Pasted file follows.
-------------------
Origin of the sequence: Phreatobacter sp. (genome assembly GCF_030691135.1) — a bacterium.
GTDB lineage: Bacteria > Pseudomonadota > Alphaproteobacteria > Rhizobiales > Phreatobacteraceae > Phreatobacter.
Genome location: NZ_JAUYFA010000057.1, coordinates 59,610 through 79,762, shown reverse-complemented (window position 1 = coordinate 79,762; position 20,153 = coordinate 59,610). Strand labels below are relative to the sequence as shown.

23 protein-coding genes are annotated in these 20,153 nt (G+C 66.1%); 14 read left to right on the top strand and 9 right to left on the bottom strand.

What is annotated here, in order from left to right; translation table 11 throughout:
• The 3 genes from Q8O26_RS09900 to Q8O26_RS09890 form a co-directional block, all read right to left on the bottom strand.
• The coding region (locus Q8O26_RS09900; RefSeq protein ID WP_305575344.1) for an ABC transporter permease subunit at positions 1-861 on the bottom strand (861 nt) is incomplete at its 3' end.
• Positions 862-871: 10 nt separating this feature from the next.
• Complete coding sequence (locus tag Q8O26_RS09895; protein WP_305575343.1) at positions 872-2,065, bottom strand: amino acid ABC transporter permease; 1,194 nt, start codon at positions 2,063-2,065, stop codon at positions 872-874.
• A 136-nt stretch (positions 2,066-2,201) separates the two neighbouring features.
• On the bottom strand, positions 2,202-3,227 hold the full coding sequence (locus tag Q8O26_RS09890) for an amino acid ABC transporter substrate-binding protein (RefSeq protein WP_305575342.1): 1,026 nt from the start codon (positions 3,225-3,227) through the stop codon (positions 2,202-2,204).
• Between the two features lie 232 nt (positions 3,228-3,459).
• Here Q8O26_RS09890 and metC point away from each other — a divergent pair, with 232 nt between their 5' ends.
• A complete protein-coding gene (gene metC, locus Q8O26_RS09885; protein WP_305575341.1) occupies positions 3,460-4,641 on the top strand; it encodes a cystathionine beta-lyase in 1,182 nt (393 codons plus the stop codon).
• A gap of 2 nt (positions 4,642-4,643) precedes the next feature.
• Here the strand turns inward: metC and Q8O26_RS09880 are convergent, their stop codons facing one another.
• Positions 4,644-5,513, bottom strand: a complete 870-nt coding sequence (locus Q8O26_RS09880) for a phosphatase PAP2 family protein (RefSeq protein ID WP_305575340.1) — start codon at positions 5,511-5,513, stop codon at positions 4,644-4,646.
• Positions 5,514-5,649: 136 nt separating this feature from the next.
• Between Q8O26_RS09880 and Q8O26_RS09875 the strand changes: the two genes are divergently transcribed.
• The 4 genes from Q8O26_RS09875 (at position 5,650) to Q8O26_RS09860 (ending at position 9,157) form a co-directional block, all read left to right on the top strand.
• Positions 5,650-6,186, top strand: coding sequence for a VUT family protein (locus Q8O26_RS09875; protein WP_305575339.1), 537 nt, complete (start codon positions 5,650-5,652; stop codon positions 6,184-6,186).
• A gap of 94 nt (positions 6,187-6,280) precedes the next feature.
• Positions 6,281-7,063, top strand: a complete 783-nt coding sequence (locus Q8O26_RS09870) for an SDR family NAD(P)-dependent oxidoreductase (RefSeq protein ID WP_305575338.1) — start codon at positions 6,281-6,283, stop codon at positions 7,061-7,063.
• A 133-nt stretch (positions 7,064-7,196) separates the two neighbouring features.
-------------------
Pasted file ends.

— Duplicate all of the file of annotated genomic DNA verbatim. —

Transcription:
Origin of the sequence: Phreatobacter sp. (genome assembly GCF_030691135.1) — a bacterium.
GTDB lineage: Bacteria > Pseudomonadota > Alphaproteobacteria > Rhizobiales > Phreatobacteraceae > Phreatobacter.
Genome location: NZ_JAUYFA010000057.1, coordinates 59,610 through 79,762, shown reverse-complemented (window position 1 = coordinate 79,762; position 20,153 = coordinate 59,610). Strand labels below are relative to the sequence as shown.

23 protein-coding genes are annotated in these 20,153 nt (G+C 66.1%); 14 read left to right on the top strand and 9 right to left on the bottom strand.

What is annotated here, in order from left to right; translation table 11 throughout:
• The 3 genes from Q8O26_RS09900 to Q8O26_RS09890 form a co-directional block, all read right to left on the bottom strand.
• The coding region (locus Q8O26_RS09900; RefSeq protein ID WP_305575344.1) for an ABC transporter permease subunit at positions 1-861 on the bottom strand (861 nt) is incomplete at its 3' end.
• Positions 862-871: 10 nt separating this feature from the next.
• Complete coding sequence (locus tag Q8O26_RS09895; protein WP_305575343.1) at positions 872-2,065, bottom strand: amino acid ABC transporter permease; 1,194 nt, start codon at positions 2,063-2,065, stop codon at positions 872-874.
• A 136-nt stretch (positions 2,066-2,201) separates the two neighbouring features.
• On the bottom strand, positions 2,202-3,227 hold the full coding sequence (locus tag Q8O26_RS09890) for an amino acid ABC transporter substrate-binding protein (RefSeq protein WP_305575342.1): 1,026 nt from the start codon (positions 3,225-3,227) through the stop codon (positions 2,202-2,204).
• Between the two features lie 232 nt (positions 3,228-3,459).
• Here Q8O26_RS09890 and metC point away from each other — a divergent pair, with 232 nt between their 5' ends.
• A complete protein-coding gene (gene metC, locus Q8O26_RS09885; protein WP_305575341.1) occupies positions 3,460-4,641 on the top strand; it encodes a cystathionine beta-lyase in 1,182 nt (393 codons plus the stop codon).
• A gap of 2 nt (positions 4,642-4,643) precedes the next feature.
• Here the strand turns inward: metC and Q8O26_RS09880 are convergent, their stop codons facing one another.
• Positions 4,644-5,513, bottom strand: a complete 870-nt coding sequence (locus Q8O26_RS09880) for a phosphatase PAP2 family protein (RefSeq protein ID WP_305575340.1) — start codon at positions 5,511-5,513, stop codon at positions 4,644-4,646.
• Positions 5,514-5,649: 136 nt separating this feature from the next.
• Between Q8O26_RS09880 and Q8O26_RS09875 the strand changes: the two genes are divergently transcribed.
• The 4 genes from Q8O26_RS09875 (at position 5,650) to Q8O26_RS09860 (ending at position 9,157) form a co-directional block, all read left to right on the top strand.
• Positions 5,650-6,186, top strand: coding sequence for a VUT family protein (locus Q8O26_RS09875; protein WP_305575339.1), 537 nt, complete (start codon positions 5,650-5,652; stop codon positions 6,184-6,186).
• A gap of 94 nt (positions 6,187-6,280) precedes the next feature.
• Positions 6,281-7,063, top strand: a complete 783-nt coding sequence (locus Q8O26_RS09870) for an SDR family NAD(P)-dependent oxidoreductase (RefSeq protein ID WP_305575338.1) — start codon at positions 6,281-6,283, stop codon at positions 7,061-7,063.
• A 133-nt stretch (positions 7,064-7,196) separates the two neighbouring features.